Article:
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Thread: Broken Cable Damages Arecibo

  1. #61
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    Quote Originally Posted by cjameshuff View Post
    If any part's ever been a good parabola, it's been by accident...it's a spherical dish.
    Oops
    sicut vis videre esto
    When we realize that patterns don't exist in the universe, they are a template that we hold to the universe to make sense of it, it all makes a lot more sense.
    Originally Posted by Ken G

  2. #62
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    Quote Originally Posted by profloater View Post
    Oops
    Well spherical is good for my proposal to use a drone, the spherical aberation stays about the same for different focus lateral points.
    sicut vis videre esto
    When we realize that patterns don't exist in the universe, they are a template that we hold to the universe to make sense of it, it all makes a lot more sense.
    Originally Posted by Ken G

  3. #63
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    An intriguing proposal to rebuild the Arecibo radio telescope even better than before.

    The Future Of The Arecibo Observatory: The Next Generation Arecibo Telescope.

    D. Anish Roshi, N. Aponte, E. Araya, H. Arce, L. A. Baker, W. Baan, T. M. Becker, J. K. Breakall, R. G. Brown, C. G. M. Brum, M. Busch, D. B. Campbell, T. Cohen, F. Cordova, J. S. Deneva, M. Devogele, T. Dolch, F. O. Fernandez-Rodriguez, T. Ghosh, P. F. Goldsmith, L. Gurvits, M. Haynes, C. Heiles, D. Hickson, B. Isham, R. B. Kerr, J. Kelly, J. J. Kiriazes, S. Kumar, J. Lautenbach, M. Lebron, N. Lewandowska, L. Magnani, P. K. Manoharan, S. E. Marshall, A. K. McGilvray, A. Mendez, R. Minchin, V. Negron, M. C. Nolan, L. Olmi, F. Paganelli, N. T. Palliyaguru, C. A. Pantoja, Z. Paragi, S. C. Parshley, J. E. G. Peek, B. B. P. Perera, P. Perillat, N. Pinilla-Alonso, L. Quintero, H. Radovan, S. Raizada, T. Robishaw, M. Route, C. J. Salter, A. Santoni, P. Santos, S. Sau, D. Selvaraj, A. J. Smith, M. Sulzer, S. Vaddi, F. Vargas, F. C. F. Venditti, A. Venkataraman, A. K. Virkki, A. Vishwas, S. Weinreb, D. Werthimer, A. Wolszczan, L. F. Zambrano-Marin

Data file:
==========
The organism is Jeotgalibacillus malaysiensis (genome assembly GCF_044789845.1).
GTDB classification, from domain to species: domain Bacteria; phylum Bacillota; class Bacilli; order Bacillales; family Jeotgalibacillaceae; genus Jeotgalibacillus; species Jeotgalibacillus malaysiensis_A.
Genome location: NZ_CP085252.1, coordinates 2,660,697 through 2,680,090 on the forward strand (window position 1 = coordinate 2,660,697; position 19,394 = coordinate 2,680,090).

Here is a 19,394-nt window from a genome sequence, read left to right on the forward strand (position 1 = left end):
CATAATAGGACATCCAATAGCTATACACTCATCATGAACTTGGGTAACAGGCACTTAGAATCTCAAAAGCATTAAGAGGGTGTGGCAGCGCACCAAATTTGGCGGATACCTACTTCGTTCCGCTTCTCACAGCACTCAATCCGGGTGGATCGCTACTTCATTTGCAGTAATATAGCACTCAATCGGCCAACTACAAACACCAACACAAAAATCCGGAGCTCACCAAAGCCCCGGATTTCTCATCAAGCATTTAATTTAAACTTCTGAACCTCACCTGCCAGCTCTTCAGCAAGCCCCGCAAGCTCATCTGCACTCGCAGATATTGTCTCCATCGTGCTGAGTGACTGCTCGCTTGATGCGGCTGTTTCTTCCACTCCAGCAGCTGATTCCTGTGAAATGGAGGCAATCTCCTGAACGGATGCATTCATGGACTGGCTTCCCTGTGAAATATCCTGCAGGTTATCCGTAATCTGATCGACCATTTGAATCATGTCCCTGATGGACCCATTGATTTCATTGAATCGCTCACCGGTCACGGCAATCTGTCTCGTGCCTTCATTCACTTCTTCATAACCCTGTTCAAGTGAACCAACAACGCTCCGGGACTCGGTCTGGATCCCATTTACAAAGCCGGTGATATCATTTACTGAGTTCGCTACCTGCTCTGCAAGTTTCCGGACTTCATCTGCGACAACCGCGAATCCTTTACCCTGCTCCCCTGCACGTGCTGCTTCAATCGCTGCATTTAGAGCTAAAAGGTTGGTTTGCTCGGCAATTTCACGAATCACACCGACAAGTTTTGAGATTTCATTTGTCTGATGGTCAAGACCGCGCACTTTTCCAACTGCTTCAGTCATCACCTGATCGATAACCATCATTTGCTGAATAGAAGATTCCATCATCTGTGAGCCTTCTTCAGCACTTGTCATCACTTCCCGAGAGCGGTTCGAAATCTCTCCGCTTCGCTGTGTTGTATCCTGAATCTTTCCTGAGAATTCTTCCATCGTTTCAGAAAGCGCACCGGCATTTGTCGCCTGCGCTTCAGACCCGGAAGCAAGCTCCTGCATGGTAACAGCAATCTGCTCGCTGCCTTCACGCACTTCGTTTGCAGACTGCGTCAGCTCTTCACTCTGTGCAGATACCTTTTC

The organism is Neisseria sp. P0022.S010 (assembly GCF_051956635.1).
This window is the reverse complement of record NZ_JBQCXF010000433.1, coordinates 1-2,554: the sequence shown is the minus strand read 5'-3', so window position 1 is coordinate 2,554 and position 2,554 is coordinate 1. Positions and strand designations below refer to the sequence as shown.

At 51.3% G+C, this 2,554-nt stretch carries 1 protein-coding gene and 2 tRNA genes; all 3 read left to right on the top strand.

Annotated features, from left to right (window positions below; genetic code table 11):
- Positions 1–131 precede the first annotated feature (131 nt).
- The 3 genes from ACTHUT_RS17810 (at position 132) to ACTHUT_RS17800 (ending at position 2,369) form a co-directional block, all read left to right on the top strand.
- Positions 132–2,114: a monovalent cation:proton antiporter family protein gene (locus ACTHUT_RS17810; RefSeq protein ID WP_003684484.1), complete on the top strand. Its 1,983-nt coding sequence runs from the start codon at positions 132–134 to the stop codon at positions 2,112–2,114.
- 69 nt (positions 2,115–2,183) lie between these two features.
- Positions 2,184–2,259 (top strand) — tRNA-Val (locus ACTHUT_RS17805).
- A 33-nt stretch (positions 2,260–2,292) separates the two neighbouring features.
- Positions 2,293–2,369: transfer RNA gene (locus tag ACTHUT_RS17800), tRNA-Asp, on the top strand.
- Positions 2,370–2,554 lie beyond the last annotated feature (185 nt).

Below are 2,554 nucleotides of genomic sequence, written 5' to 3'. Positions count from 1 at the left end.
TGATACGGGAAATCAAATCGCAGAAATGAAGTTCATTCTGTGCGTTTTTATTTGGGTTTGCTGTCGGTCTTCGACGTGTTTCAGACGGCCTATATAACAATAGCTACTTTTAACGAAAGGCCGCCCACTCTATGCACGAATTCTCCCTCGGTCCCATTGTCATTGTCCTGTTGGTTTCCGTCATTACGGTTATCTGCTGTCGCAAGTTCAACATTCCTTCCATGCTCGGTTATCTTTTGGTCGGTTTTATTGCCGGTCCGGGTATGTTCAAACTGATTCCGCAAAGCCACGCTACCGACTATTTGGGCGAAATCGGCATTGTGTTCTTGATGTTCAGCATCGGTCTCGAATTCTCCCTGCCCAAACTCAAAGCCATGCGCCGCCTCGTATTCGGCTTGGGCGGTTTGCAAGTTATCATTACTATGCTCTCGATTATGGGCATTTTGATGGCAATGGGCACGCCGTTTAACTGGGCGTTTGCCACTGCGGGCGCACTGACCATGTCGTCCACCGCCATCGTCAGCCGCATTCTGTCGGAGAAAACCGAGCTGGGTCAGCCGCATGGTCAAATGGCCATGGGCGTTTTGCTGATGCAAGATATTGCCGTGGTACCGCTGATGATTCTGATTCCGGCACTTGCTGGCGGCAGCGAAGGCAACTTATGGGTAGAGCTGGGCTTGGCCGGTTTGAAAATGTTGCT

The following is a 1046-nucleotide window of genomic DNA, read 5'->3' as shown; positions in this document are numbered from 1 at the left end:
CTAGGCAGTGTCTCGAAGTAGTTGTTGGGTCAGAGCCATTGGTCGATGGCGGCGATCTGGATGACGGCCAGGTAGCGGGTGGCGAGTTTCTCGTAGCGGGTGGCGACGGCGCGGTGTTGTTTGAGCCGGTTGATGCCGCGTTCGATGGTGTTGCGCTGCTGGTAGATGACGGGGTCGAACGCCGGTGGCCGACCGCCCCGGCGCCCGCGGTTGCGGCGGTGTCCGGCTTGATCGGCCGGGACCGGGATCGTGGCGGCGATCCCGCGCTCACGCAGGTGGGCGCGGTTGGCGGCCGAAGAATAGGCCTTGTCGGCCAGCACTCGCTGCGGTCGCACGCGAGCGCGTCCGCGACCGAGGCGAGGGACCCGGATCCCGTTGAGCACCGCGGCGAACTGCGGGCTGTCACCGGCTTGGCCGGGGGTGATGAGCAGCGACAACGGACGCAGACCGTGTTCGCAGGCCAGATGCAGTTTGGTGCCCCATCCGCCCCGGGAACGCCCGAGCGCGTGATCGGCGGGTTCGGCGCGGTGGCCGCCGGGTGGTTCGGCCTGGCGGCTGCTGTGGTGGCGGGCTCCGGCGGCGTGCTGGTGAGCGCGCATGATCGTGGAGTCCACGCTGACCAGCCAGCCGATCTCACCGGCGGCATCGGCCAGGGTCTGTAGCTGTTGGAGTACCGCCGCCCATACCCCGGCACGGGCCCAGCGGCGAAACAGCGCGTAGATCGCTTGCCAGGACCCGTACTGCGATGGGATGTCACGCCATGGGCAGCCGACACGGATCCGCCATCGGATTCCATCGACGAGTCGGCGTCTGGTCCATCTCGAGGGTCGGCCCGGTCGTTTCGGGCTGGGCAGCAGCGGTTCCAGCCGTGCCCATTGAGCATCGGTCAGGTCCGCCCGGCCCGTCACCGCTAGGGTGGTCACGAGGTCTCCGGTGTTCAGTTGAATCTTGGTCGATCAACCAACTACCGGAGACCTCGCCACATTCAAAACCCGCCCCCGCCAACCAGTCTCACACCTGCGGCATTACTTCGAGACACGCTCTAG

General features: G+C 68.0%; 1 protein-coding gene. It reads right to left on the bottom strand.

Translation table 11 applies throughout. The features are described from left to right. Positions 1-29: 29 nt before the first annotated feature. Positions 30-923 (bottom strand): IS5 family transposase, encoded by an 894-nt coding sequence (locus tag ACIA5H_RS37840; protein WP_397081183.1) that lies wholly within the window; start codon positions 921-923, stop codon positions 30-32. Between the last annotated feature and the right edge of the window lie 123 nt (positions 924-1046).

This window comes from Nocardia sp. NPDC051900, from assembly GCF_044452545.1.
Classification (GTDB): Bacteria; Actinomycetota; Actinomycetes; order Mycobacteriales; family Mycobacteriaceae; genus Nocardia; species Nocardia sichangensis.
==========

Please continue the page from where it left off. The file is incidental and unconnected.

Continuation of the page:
The Arecibo Observatory (AO) is a multidisciplinary research and education facility that is recognized worldwide as a leading facility in astronomy, planetary, and atmospheric and space sciences. AO's cornerstone research instrument was the 305-m William E. Gordon telescope. On December 1, 2020, the 305-m telescope collapsed and was irreparably damaged. In the three weeks following the collapse, AO's scientific and engineering staff and the AO users community initiated extensive discussions on the future of the observatory. The community is in overwhelming agreement that there is a need to build an enhanced, next-generation radar-radio telescope at the AO site. From these discussions, we established the set of science requirements the new facility should enable. These requirements can be summarized briefly as: 5 MW of continuous wave transmitter power at 2 - 6 GHz, 10 MW of peak transmitter power at 430 MHz (also at 220MHz under consideration), zenith angle coverage 0 to 48 deg, frequency coverage 0.2 to 30 GHz and increased FoV. These requirements determine the unique specifications of the proposed new instrument. The telescope design concept we suggest consists of a compact array of fixed dishes on a tiltable, plate-like structure with a collecting area equivalent to a 300m dish. This concept, referred to as the Next Generation Arecibo Telescope (NGAT), meets all of the desired specifications and provides significant new science capabilities to all three research groups at AO. This whitepaper presents a sample of the wide variety of the science that can be achieved with the NGAT, the details of the telescope design concept and the need for the new telescope to be located at the AO site. We also discuss other AO science activities that interlock with the NGAT in the white paper.

    https://arxiv.org/abs/2103.01367
    Do good work. —Virgil Ivan "Gus" Grissom

  4. #64